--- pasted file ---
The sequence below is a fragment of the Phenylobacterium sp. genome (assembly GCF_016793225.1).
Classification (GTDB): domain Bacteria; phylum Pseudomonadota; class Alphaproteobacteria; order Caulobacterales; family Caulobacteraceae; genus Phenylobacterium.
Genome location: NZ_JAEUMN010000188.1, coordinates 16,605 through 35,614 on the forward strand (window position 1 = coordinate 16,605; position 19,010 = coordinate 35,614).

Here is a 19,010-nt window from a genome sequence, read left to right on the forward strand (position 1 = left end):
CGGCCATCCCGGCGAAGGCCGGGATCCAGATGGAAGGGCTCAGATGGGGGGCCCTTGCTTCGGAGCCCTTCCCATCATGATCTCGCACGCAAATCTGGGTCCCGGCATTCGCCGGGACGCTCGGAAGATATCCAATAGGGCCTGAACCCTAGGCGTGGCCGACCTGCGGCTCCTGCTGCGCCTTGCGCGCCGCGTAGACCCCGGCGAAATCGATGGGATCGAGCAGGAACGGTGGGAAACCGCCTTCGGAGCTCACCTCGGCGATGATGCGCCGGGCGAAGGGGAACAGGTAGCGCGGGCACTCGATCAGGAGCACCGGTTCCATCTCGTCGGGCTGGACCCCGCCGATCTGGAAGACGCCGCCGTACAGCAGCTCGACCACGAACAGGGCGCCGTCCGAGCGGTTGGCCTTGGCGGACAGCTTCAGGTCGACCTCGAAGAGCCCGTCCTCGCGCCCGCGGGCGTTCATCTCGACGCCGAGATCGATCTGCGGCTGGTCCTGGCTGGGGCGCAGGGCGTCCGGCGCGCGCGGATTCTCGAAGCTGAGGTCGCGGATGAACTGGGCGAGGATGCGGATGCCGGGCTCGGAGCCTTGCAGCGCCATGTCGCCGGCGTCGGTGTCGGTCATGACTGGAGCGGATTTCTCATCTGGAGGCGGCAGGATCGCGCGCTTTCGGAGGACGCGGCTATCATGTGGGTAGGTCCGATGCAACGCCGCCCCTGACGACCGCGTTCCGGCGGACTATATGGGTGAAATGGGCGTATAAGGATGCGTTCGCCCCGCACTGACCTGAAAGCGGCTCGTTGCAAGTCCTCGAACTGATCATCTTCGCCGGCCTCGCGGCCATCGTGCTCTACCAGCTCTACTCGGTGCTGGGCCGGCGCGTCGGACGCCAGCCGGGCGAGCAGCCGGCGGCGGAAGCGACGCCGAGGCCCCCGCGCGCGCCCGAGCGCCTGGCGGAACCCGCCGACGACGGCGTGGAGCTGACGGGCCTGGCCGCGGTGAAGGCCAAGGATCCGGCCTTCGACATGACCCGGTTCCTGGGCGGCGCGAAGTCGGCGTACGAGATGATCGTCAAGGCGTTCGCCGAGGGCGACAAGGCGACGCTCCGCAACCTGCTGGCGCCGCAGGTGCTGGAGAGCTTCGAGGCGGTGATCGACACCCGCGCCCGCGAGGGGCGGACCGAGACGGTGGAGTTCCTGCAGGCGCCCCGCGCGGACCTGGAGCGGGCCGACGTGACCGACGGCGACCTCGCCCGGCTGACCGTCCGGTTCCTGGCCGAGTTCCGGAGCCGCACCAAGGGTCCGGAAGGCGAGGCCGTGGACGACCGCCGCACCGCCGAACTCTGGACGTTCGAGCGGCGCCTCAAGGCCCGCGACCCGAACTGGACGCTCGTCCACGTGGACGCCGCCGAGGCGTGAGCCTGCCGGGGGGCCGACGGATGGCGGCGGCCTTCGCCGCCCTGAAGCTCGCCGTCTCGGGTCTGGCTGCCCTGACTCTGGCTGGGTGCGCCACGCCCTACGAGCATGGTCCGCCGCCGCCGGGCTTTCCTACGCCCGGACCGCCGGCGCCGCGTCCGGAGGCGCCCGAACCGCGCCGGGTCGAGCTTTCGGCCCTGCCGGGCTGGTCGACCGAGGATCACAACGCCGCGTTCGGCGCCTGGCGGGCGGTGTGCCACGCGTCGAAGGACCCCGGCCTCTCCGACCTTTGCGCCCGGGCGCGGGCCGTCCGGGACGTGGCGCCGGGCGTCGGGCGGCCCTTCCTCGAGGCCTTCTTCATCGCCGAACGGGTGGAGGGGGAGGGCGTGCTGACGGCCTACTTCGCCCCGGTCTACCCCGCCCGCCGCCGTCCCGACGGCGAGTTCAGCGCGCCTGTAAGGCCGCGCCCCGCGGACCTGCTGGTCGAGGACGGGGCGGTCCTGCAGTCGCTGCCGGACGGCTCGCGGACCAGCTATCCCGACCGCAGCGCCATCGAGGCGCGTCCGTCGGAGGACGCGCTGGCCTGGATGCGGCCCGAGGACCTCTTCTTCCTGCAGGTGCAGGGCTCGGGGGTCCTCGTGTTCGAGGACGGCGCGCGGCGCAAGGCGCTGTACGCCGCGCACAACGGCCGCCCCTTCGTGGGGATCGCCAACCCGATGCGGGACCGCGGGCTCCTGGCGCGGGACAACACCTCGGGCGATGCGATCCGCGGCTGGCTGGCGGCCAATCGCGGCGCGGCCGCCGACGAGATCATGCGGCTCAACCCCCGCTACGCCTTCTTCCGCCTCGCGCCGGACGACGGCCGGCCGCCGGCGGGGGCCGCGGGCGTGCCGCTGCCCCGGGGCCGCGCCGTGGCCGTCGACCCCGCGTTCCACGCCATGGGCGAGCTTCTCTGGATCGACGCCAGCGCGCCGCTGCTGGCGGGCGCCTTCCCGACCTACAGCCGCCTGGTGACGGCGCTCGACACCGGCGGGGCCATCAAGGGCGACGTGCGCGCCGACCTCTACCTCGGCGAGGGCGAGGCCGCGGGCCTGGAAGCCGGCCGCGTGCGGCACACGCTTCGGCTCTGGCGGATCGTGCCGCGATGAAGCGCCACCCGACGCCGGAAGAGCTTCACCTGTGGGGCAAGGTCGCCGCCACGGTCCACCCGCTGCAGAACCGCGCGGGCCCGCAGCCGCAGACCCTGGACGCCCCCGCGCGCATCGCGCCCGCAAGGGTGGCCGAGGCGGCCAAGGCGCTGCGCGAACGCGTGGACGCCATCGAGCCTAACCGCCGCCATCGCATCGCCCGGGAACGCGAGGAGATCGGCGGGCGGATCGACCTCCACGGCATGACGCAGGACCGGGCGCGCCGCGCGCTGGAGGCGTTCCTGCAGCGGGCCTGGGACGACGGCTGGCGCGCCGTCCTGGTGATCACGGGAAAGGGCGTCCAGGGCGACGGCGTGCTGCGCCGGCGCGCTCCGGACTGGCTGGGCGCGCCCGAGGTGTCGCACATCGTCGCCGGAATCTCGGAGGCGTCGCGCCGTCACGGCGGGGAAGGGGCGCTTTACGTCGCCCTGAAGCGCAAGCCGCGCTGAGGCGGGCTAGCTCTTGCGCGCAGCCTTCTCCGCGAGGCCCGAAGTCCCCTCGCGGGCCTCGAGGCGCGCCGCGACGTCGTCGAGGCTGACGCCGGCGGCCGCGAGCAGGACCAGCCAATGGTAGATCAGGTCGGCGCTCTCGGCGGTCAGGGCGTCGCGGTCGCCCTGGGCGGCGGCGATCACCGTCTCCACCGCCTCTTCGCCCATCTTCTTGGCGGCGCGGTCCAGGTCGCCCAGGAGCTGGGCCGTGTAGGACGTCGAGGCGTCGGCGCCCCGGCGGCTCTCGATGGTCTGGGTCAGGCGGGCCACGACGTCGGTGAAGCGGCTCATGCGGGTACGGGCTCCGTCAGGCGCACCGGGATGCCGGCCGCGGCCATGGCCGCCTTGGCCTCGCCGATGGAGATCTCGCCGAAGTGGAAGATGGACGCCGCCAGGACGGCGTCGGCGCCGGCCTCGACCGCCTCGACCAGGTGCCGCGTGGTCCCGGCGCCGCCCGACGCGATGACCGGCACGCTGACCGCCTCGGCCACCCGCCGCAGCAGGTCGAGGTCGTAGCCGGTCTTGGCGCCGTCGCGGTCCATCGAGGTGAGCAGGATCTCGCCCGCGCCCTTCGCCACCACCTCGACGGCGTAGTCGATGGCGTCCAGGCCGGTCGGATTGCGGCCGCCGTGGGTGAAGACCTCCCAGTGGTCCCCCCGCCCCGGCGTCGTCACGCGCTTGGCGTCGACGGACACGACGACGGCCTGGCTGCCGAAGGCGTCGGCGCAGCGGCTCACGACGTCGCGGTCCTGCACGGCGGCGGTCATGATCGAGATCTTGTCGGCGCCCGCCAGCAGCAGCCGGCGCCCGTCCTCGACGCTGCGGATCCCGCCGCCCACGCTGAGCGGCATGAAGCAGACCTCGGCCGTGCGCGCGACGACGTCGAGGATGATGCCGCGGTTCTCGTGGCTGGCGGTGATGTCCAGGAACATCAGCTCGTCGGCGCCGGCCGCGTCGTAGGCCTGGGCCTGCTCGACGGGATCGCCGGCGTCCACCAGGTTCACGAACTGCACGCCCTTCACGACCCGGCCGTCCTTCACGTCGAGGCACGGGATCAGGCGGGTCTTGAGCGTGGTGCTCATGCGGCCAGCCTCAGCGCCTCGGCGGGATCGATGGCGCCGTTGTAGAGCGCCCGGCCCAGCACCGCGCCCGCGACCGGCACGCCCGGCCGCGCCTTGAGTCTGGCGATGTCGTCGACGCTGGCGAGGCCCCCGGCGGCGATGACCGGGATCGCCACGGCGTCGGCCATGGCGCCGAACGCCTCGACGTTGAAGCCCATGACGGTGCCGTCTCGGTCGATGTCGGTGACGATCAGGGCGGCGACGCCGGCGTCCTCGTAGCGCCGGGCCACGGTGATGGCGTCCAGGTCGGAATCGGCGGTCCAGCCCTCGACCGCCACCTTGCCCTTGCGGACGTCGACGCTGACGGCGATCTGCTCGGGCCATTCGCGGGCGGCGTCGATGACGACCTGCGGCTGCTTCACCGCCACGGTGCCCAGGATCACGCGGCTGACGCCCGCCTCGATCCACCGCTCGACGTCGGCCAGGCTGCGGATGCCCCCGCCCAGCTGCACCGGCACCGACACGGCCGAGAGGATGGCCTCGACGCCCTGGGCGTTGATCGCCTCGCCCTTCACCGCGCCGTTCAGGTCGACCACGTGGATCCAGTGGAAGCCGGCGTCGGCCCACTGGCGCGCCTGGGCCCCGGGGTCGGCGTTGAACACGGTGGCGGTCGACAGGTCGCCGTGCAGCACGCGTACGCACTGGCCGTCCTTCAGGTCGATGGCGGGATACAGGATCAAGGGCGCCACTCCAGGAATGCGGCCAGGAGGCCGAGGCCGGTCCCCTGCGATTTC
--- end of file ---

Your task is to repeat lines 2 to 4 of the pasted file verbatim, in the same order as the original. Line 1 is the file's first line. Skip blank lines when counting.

Classification (GTDB): domain Bacteria; phylum Pseudomonadota; class Alphaproteobacteria; order Caulobacterales; family Caulobacteraceae; genus Phenylobacterium.
Genome location: NZ_JAEUMN010000188.1, coordinates 16,605 through 35,614 on the forward strand (window position 1 = coordinate 16,605; position 19,010 = coordinate 35,614).

Here is a 19,010-nt window from a genome sequence, read left to right on the forward strand (position 1 = left end):